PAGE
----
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Why Hire a Law Firm to Coordinate Care?

Updated: Nov 6, 2023

Elder Law is about more than Wills and Trusts. It is about maximizing well-being.

The Life Care Plan: A Roadmap for Total Care A Life Care Plan describes how the team at the law firm of Anderson Elder Law will meet your elderly, disabled, or chronically-ill loved one’s medical, long-term care, legal, and emotional needs during long-term illness or incapacity. Our multi-disciplinary staff, which includes an attorney and a care coordinator, works together to provide:

  • Legal Care, estate planning, including wills, trusts, powers of attorney, and advanced directives; Medicaid planning; guardianships; and protection of the elder’s right to safe and effective care.

  • Care Coordination, which includes locating in-home help and services, coordinating health care and long-term care, family education and decision-making support.

  • Patient Advocacy and crisis intervention to help you get the highest quality care for your loved one in every long-term care setting.

Imagine Life Without Worries About Care A Life Care Plan promises welcome relief from worries before, during, and after an elderly loved one’s transition to requiring long-term care supports – all at affordable rates and value.

Benefits for the Family

  • Freedom from the burdens of caregiving and the anxiety about paying for care

  • Guidance with every legal, health care, and long-term care decision

  • Confidence that comes from having a plan for ongoing care as the elder’s condition progresses Security because the spouse and dependents are provided for

  • Relief that you have an advocate on your side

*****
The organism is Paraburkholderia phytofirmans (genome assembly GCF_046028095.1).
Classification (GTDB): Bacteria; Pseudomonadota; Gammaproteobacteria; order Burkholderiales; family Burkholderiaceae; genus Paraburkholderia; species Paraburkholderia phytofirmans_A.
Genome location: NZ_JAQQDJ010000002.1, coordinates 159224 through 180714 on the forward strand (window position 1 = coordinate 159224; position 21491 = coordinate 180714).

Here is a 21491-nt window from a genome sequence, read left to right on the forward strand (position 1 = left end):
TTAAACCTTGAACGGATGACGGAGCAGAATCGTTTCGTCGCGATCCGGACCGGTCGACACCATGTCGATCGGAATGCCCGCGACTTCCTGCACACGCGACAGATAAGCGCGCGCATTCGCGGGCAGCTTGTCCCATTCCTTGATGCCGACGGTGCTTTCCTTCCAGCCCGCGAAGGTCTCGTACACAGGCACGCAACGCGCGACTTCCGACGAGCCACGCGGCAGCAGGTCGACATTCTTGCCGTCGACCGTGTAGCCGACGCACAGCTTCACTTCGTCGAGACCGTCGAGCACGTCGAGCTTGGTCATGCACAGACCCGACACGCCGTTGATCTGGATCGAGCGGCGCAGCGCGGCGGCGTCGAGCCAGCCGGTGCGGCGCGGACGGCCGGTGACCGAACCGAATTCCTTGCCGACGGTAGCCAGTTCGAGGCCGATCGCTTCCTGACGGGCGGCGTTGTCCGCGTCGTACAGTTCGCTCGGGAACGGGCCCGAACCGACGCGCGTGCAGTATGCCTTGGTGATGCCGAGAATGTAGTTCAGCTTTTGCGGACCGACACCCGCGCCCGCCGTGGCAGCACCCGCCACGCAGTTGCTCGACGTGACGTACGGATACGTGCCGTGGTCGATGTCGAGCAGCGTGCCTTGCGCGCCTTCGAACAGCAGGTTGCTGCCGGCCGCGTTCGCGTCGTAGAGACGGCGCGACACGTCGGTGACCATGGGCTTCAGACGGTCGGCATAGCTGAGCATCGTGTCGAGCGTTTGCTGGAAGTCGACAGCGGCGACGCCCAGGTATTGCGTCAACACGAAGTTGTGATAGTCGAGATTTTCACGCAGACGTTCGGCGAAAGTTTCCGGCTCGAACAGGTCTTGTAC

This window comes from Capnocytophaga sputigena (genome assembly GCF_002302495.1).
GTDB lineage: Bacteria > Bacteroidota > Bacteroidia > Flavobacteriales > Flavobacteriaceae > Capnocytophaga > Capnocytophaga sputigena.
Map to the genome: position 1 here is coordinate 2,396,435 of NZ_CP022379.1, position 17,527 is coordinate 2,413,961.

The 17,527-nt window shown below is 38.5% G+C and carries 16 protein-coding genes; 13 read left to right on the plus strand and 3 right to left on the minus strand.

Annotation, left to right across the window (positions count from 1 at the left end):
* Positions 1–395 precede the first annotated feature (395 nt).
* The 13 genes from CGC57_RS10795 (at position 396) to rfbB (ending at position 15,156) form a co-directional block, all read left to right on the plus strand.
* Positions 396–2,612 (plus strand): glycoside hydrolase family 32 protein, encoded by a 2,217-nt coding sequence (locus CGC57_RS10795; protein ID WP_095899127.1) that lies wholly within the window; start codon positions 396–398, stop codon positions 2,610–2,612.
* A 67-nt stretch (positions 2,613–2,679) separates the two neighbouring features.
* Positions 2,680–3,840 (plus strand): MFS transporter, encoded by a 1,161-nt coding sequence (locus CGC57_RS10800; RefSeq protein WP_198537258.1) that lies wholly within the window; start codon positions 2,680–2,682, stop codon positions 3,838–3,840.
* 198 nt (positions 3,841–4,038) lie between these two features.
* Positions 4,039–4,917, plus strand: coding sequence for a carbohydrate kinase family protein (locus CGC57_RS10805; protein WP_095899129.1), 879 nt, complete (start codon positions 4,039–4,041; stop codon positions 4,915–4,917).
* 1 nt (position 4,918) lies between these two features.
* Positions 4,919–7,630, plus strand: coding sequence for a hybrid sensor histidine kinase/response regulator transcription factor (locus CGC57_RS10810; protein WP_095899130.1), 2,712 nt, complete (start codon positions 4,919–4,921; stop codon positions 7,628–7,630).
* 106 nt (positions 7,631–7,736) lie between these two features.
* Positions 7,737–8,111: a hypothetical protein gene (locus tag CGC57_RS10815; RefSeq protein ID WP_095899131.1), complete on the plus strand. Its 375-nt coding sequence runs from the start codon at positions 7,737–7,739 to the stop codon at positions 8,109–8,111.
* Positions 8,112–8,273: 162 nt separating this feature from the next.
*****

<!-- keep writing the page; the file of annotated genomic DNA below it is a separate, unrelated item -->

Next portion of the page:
Benefits for the Elder

  • The right care sooner

  • Preservation of independence for as long as possible

  • The ability to age with dignity

  • Peace of mind for the elderly and their families is the goal of every Life Care Plan

Do You Need a Life Care Plan? If any of the following statements describe your situation with a spouse or parent, a Life Care Plan can help you breathe easier.

  • The primary caregiver is suffering from burnout, ill-health, frustration, or guilt

  • Family members are confused about what to do next or where to get help

  • He or she was recently diagnosed with cancer, Alzheimer’s disease, or other chronic condition

  • He or she has recently suffered a medication mistake, fall in the home, or other accident.

  • You recently discover your loved one wandering, malnourished, dehydrated, or unable to provide self-care

  • Your loved one recently had a stroke, heart attack, or other health emergency

  • Your loved one is currently hospitalized, and you’ve been told that returning home is not an option

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